Selected Area Diffraction (SAD) Aperture
- Practical Electron Microscopy and Database -
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In selected area diffraction (SAD) technique, an aperture (called selected area aperture) is introduced into the image plane of the objective lens to select an area so that we can limit the region which generates the diffraction pattern. Note that the image plane of the objective lens is also the first image plane in the TEM system. In this case, the SAD aperture is used to exclude parts of the area being viewed so that we can make sure the diffraction pattern originates from a small, specific area. Figure 3710a shows the normal position of the SAD aperture in TEM columns. Furthermore, this aperture is also applied to reduce both the area and intensity of the beam contributing to a diffraction pattern.

Schematics illustrating the position of the SAD aperture in TEM

Figure 2761a. Schematics illustrating the position of the SAD aperture in TEM.

Figure 3710b (a) shows the principle of magnifying an image (Normal-Mag mode). A transmitted image of the specimen is first formed and magnified by the objective lens, and then is magnified further by two to four lenses, including an objective lens, intermediate lenses, and a projector lens. As shown in Figure 3710b (b), at extremely low magnification (e.g. used for survey of interest), the image is formed by the OM (objective-mini) lens, intermediate lenses, and projector lens. The Diff mode in Figure 3710b (c)presents an electron diffraction pattern. In the Normal-Mag mode, the focus of the 1st intermediate lens is adjusted to the image plane of the objective lens where a selected area aperture is located. However, in the Diff mode, the focus of the 1st intermediate lens is adjusted at the back focal plane of the objective lens. Table 3890 lists the status of the lenses and apertures in different operation modes.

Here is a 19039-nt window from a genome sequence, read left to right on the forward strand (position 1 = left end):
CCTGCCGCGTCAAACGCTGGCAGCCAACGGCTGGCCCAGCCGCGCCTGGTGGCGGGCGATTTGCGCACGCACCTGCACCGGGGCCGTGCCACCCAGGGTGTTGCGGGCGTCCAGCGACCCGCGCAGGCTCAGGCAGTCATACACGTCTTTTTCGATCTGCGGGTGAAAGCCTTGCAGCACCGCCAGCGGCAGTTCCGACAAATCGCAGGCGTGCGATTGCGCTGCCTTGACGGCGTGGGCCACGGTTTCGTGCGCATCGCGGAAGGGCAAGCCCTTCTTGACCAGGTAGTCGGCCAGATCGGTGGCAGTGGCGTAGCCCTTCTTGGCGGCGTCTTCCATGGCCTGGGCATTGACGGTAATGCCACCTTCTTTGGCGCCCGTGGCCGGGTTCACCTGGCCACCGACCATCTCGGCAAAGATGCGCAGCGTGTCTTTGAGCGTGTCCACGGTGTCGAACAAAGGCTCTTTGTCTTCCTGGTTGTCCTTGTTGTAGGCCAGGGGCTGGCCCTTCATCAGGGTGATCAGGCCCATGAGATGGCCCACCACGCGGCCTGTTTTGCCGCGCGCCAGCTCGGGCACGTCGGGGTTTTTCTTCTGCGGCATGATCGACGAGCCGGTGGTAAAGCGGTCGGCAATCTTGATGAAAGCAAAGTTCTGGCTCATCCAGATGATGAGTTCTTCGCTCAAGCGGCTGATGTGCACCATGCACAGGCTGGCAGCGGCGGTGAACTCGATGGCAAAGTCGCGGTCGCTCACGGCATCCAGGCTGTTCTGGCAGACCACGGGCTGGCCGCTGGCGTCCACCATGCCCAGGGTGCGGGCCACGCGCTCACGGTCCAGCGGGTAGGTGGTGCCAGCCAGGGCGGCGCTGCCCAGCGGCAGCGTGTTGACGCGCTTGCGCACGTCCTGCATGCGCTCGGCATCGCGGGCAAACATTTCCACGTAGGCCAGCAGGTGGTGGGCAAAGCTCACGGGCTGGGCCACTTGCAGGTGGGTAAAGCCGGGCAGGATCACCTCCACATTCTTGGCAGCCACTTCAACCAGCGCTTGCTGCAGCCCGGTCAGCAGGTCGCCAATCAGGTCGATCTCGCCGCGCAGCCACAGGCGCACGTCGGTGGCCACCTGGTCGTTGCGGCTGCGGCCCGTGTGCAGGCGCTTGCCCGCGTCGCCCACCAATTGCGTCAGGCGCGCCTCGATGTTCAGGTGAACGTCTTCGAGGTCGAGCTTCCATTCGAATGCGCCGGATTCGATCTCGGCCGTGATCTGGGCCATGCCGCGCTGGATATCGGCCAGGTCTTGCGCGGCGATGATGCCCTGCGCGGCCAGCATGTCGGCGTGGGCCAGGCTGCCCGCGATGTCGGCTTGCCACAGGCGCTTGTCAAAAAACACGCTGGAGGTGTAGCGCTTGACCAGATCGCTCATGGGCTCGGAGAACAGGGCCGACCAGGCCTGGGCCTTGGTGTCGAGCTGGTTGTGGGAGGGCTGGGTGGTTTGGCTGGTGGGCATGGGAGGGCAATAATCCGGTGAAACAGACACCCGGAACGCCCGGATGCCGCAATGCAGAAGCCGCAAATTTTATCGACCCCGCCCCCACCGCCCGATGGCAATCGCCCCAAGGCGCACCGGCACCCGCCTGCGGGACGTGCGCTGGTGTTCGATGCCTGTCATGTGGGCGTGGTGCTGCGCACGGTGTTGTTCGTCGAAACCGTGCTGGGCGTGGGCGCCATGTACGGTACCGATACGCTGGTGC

(a) Low-Mag mode, (b) Normal-Mag mode, and (c) Diff mode.

Figure 3710b. (a) Normal-Mag mode, (b) Low-Mag mode, and (c) Diff mode. The dashed-lenses are turned off in the relevant operation mode.

Table 3710. Status of the lenses and apertures in different operation modes*.

Lens
Normal-Mag mode
Low-Mag mode
Diff mode
Objective lens
On Off On
Objective aperture (back focal plane)
Normally use Normally not use Normally not use
Objective-mini lens
Off On Off
Selected area aperture
Normally not use Either use or not use Either use or not use
Focus of 1st intermediate lens
At the image plane of the objective lens - At the back focal plane of the objective lens
1st intermediate lens
On Off On
2cd intermediate lens
On On On
3rd intermediate lens
On On On
Projector lens
On On On
* "Normal-Mag mode" includes normal and high magnifications for HRTEM; "Low-Mag mode" includes very low magnifications, which is used for specimen survey; and "Diff mode" is for electron diffraction analysis.

The drift and jump of EEL spectra or images can be induced by different reasons:
        i) Induced by charging as a result of the exposure to the electron beam:
        i.a) The EEL spectrum or image first gradually drifts in one direction when the charge is building up;
        i.b) It suddenly jumps in the opposite direction when the charge dissipates with a discharge.
If something is really charging, then increasing the beam current while keeping the illuminated area on the viewing screen the same should lead to an increased rate of drift. A small selected area diffraction (SAD) aperture can be used in order to determine whether the charging occurs in the camera chamber or in the GIF. The small SAD aperture ensures that all the electrons enter the GIF and none can hit and charge any parts in the camera chamber. If the charging continues, then it must be in the GIF. Otherwise, it should be in the camera chamber if it stops.
      ii) Induced by unstable high voltage of the electron beam.

 

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